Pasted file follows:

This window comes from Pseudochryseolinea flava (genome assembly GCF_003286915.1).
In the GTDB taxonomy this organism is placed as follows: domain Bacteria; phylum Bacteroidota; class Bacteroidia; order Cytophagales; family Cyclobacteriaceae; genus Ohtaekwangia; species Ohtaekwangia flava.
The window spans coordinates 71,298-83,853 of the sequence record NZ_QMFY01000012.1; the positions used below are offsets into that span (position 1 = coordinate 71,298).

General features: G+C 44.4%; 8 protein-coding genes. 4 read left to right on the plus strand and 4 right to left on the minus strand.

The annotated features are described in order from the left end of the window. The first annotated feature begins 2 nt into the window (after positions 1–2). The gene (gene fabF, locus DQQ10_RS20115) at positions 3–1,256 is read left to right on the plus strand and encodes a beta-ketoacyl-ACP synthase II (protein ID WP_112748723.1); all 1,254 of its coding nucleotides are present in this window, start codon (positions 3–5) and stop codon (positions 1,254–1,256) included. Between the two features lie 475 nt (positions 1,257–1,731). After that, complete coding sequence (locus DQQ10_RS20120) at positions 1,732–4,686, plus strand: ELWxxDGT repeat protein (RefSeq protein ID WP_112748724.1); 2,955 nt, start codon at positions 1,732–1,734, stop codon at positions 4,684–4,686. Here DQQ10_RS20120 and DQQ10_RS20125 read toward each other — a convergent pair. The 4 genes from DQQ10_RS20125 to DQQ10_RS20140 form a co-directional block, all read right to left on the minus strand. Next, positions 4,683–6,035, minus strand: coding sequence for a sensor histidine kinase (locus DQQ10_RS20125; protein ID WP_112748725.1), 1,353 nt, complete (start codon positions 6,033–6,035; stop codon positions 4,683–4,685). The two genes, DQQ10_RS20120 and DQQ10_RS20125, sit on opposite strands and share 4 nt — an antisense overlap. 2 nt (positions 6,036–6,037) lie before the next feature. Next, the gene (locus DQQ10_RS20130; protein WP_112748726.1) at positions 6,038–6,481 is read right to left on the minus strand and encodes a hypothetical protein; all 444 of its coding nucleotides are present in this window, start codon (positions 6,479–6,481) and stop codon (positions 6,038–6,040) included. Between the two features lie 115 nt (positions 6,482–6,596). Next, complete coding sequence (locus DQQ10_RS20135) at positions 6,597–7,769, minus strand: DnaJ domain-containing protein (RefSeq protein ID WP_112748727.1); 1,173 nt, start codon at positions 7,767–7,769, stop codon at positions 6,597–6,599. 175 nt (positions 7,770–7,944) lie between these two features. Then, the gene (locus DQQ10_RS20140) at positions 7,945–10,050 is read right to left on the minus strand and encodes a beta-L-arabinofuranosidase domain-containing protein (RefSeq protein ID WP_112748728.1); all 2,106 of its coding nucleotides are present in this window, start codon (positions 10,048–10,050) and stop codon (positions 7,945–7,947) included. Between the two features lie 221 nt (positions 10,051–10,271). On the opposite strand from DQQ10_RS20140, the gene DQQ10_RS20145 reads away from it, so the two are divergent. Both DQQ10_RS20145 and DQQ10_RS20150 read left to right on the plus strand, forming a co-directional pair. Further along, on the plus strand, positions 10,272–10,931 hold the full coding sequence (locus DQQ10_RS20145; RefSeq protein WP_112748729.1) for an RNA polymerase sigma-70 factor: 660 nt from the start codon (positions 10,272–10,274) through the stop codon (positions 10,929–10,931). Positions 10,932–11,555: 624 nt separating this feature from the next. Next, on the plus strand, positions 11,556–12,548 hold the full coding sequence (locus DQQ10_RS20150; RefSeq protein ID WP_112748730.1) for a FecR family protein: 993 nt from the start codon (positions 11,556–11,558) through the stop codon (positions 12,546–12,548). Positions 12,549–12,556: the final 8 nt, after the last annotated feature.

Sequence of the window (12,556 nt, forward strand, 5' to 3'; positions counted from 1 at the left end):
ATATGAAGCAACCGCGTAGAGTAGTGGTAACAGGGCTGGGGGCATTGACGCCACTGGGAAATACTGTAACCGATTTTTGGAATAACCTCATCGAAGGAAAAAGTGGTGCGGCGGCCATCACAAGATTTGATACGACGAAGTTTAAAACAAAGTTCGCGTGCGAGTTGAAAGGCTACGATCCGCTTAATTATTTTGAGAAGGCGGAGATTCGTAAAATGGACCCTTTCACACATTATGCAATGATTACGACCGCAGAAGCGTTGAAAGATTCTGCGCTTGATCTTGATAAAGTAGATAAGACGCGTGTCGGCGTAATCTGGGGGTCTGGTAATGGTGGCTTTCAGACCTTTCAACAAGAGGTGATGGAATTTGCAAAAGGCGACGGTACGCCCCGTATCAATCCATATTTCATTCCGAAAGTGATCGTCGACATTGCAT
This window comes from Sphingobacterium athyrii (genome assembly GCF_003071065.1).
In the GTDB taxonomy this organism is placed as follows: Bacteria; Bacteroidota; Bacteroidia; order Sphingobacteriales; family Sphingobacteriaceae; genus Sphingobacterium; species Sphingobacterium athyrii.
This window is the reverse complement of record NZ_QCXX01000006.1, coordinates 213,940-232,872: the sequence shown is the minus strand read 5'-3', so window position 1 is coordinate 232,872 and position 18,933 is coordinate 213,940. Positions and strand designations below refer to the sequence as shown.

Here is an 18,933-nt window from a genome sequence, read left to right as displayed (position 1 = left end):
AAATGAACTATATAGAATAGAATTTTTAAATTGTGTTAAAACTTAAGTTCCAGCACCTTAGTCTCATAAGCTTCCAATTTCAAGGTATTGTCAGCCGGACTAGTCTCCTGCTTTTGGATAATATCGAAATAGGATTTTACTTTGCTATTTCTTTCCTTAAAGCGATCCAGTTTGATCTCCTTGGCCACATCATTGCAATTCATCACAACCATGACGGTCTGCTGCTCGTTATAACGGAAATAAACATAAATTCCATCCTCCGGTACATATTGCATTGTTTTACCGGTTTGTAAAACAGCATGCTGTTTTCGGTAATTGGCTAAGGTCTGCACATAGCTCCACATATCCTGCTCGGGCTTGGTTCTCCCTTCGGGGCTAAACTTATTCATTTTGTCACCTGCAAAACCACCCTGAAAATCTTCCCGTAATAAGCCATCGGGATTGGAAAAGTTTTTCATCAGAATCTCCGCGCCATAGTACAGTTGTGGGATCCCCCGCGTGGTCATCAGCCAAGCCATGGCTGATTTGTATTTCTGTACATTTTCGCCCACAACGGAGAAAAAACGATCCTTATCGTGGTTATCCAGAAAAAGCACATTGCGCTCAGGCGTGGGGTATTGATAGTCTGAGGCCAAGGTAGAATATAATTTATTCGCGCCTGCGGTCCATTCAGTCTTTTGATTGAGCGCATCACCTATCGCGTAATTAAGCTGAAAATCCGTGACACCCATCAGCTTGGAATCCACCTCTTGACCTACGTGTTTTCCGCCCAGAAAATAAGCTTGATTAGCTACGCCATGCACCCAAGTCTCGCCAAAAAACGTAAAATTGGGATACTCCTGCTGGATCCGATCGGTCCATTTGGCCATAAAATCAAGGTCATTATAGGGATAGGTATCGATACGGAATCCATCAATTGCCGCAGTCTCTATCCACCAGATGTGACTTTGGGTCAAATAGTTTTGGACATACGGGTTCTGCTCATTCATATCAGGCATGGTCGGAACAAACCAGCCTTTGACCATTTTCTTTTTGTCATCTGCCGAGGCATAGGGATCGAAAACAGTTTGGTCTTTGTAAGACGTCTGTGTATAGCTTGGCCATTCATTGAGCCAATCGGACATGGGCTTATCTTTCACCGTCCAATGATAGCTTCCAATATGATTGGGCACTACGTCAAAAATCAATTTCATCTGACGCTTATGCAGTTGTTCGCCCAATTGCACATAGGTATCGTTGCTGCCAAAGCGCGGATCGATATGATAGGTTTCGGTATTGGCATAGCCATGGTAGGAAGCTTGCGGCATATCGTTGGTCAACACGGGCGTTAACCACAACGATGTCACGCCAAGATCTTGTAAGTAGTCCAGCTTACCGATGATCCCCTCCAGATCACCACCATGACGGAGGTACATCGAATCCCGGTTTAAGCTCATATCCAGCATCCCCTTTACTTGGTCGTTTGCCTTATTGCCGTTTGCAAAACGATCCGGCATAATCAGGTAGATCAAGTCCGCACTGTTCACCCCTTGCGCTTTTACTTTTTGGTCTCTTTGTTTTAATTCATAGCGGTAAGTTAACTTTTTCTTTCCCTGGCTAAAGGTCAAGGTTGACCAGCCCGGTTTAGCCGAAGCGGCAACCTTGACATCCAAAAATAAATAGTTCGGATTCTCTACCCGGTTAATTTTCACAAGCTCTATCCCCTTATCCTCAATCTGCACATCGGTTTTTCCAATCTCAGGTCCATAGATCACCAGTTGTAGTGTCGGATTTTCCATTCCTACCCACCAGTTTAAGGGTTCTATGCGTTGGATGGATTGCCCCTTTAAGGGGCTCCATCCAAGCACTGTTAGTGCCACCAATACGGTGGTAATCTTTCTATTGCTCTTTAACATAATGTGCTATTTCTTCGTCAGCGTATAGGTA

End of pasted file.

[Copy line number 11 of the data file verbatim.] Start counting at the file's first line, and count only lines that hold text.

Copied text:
Here is an 18,933-nt window from a genome sequence, read left to right as displayed (position 1 = left end):